As for Ketchum, this is not the first time the firm has been accused of acting inappropriately. It also recently surfaced that the company had been distributing video news reports to media outlets at the behest of the Bush Administration. These video news reports were aimed to appear as if they were real news reports, and Ketchum went so far as to use a former reporter in the clips. Television stations around the country aired reports that consumers thought were news but were nothing more than propaganda.
The Public Relations Society of America, often quiet in times of turmoil, spoke up against the Williams-Ketchum alliance. “As public relations professionals, we are disheartened by this type of tactic,” Judith T. Phair, former president and chief executive officer of PRSOA, said in a statement.
“Any paid endorsement that is not fully disclosed as such and is presented as objective news coverage [is a violation of the group’s code of ethics,] which requires that public relations professionals engage in open, honest communications and fully disclose sponsors or financial interests involved in any paid communications activities.”
In an ironic twist, public relations firms initially found themselves on the defensive in the wake of the Armstrong-Ketchum revelation. Quickly taking an offensive tact, however, the public relations industry fought back, not willing to be painted with a black-eye by one firm’s questionable actions.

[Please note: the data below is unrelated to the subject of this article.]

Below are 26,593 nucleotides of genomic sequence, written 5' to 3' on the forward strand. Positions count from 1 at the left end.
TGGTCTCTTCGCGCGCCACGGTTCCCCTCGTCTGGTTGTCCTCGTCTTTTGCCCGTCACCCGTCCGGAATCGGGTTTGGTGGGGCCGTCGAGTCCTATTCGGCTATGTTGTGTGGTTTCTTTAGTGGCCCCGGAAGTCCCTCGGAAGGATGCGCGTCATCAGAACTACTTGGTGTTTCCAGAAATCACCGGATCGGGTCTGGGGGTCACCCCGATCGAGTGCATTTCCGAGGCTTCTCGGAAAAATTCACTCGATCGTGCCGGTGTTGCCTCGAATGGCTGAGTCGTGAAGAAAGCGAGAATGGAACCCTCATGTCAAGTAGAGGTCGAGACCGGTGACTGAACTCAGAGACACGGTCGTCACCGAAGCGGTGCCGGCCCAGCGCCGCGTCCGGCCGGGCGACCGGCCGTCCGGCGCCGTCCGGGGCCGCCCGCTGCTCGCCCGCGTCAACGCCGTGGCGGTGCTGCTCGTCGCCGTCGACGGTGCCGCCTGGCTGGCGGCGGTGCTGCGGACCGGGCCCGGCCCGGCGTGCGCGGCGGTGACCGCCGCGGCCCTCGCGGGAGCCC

“[The fact Mr. Williams was paid to disseminate positive assessments of the law] destroys a lot of the credibility a lot of good people have built [in the PR industry],” Al Golin, chairman of GolinHarris, told The New York Times.
“You have to be smart enough to say no to a client,” Golin said. “[Or say that something] is a stupid idea, even if it comes from the client. You may keep the client happy by saying yes all the time, but it’s very short-sighted.” Golin’s remarks should hit home for PR people, most of whom struggle to keep clients happy, as many clients mistake advertising for public relations and have little understanding of what public relations really constitutes. Keep Golin’s comments handy the next time a client has a request or idea that is, for lack of a better term, blatantly stupid.
With the media’s credibility low, the credibility of the public relations industry is not far behind. Those of us on the inside understand the delicate balance of the public relations/media relationship, but the vast majority of the population sees public relations and the media operating in tandem, not independently. Firms like Ketchum and quasi-journalists like Armstrong Williams do nothing but help support the latter view.
Sooner or later, both the media and the public relations industry will have to answer for their sins. The digital printing press will see to that, even if someone in the mainstream media is unwilling to do so.
This article, written by Ben Silverman, originally appeared in PR Fuel (http://www.ereleases.com/prfuel), a free weekly newsletter from eReleases (http://www.ereleases.com), the online leader in affordable press release distribution. To subscribe to PR Fuel, visit: http://www.ereleases.com/prfuel/subscribe/.